As of January 2014 all companies applying fertilizer, commercially “for hire”, will be required to hold a fertilizer applicators license. In order to obtain this license you must first become GI-BMP certified.
2014 isn’t that far away. Take the time to attend a class this fall. Don’t wait to the last minute and have to scramble to find a training close to home.
Upcoming Training opportunities in the panhandle:
September 25, 2012 in Milton 850-623-3868 – $20 agenda
October 25, 2012 in Crestview 850-689-5850 – $20 agenda
November 9, 2012 in Cantonment 850-475-5230 $30
(To register call the numbers next to the event you would like to attend)
What is the GI-BMP program?
- The GI-BMP workshop is designed to provide training in Best Management Practices (BMPs) for anyone working in the lawn, landscape, pest control, or municipal grounds areas.
- The Best Management Practices are focused on reducing non-point source pollution resulting from fertilization or pesticide application.
- At the end of this training you will be given a post-test to determine knowledge learned. If the post-test is successfully completed, you will be mailed a Green Industries BMP certificate of completion.
- Some cities & counties require this certification before you can bid on jobs or have commercial customers.
- If you also need pesticide CEUs, get your signed CEU attendance form before you leave the class.
Extension Horticultural Courtesy Agent I
With spring in full swing many Florida homeowners are gearing up to grow their own vegetables. The most frequently asked question this time of year is, “why do I need to fertilize my soil?” The answer is simple – – not all nutrients are present in the right amounts to support good plant health. North Florida is a prime example of an area lacking certain nutrients, since the soils in this area are generally infertile and acidic. Therefore, ample amounts of lime and fertilizer must be applied to the soil for adequate plant growth. If this is not done then the crops will suffer from inadequate plant growth and food supply.
Most vegetable crops grow and perform best at a pH range, 6.0-7.0. A soil sample must be taken to determine soil pH. Feel free to bring one of those samples by your local University of Florida Extension office for your soils pH results. Now if the pH extends far below or above this range, then crop productivity will be significantly reduced. This happens because the crop cannot utilize the fertilizer properly. In other words, this causes the plant to use too much of some nutrients (like manganese, zinc, and iron) that are required in very small amounts and too little of some nutrients (like nitrogen, phosphorus, and potassium) that are required in larger amounts. The plant system becomes upset so to speak and does not function well and some plants may even die.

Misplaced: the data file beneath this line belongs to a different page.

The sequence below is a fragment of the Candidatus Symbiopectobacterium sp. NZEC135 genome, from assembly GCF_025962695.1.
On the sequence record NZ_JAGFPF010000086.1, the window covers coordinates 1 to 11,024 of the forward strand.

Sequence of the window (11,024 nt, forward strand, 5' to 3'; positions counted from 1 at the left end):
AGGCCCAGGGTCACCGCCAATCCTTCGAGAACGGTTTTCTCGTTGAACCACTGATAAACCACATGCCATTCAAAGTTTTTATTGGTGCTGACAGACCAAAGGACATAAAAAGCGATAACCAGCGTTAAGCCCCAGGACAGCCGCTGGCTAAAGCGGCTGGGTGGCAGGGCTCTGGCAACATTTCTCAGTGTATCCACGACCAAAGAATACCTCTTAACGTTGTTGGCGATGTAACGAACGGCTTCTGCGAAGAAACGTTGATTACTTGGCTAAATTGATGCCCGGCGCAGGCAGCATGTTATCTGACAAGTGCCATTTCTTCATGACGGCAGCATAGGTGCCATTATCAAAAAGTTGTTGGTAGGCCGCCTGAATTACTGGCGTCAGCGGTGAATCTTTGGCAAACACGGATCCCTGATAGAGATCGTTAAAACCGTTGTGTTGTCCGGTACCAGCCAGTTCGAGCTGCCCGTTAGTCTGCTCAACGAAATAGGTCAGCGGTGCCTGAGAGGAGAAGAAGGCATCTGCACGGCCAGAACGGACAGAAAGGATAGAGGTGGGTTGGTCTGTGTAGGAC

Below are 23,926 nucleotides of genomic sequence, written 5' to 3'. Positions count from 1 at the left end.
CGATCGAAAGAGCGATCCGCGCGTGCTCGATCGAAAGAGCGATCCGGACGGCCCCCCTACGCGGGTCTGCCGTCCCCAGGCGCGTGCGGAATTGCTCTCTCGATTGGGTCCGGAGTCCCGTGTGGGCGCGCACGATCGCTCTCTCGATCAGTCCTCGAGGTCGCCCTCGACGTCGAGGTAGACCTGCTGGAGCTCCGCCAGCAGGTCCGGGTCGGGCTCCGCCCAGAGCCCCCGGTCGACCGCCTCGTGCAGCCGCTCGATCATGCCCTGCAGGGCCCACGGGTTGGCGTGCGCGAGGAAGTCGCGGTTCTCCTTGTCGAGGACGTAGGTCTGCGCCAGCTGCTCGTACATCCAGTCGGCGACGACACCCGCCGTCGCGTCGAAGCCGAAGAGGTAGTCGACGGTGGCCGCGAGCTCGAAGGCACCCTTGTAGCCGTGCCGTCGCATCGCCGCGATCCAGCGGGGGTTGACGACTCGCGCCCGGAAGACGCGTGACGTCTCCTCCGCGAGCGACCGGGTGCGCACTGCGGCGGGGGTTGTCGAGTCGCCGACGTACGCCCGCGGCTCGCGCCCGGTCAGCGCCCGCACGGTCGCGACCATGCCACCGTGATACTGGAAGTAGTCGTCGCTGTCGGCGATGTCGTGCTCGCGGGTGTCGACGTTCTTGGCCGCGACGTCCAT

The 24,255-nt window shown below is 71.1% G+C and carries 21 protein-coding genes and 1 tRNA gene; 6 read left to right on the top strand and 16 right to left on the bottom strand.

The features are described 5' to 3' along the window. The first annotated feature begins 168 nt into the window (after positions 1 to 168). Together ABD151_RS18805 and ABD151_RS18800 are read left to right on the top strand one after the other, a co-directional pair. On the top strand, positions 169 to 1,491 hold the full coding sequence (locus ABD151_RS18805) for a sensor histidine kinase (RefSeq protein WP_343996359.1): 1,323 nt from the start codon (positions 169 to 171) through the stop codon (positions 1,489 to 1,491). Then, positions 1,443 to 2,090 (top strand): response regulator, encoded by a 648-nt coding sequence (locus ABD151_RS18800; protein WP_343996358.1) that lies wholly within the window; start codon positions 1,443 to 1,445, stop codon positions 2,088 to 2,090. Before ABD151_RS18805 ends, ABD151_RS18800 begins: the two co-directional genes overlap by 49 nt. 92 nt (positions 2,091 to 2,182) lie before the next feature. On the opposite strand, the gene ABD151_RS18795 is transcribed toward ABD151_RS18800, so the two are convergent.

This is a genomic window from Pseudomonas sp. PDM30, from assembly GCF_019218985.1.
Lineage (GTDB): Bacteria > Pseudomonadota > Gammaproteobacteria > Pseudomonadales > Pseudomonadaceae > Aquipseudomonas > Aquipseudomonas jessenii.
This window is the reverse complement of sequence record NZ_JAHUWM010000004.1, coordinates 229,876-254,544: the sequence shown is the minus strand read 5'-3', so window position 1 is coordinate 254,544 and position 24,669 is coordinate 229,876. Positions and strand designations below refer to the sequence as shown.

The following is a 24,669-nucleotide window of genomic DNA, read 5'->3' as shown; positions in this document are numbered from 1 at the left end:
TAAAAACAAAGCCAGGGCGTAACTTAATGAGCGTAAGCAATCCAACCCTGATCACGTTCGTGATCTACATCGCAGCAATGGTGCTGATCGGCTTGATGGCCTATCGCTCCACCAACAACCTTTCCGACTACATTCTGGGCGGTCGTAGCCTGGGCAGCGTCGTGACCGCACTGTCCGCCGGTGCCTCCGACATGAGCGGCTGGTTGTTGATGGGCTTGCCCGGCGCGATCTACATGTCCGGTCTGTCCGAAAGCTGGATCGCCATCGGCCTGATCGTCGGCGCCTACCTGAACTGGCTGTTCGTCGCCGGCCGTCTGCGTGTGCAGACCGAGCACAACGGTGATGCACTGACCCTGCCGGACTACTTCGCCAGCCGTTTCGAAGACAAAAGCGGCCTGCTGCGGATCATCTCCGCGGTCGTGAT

To avoid having your crop suffer because of a lack of fertilizer, contact your local University of Florida Extension Agent and ask he/she to help you select the best kind of fertilizer for your crop. After you have selected the correct fertilizer, make sure to ask your agent to assist you with following: to figure the correct amount to be applied to the area where you plan to grow your vegetable crops and also how to apply the fertilizer to the soil so that your plants will use it properly for an excellent crop yield.
Things to remember:
To keep your soil pH range between 6.0 -7.0 so that your crop can uptake the fertilizer properly and make sure to apply the correct amounts of fertilizer to the soil so that your plants will not suffer but produce high quality produce.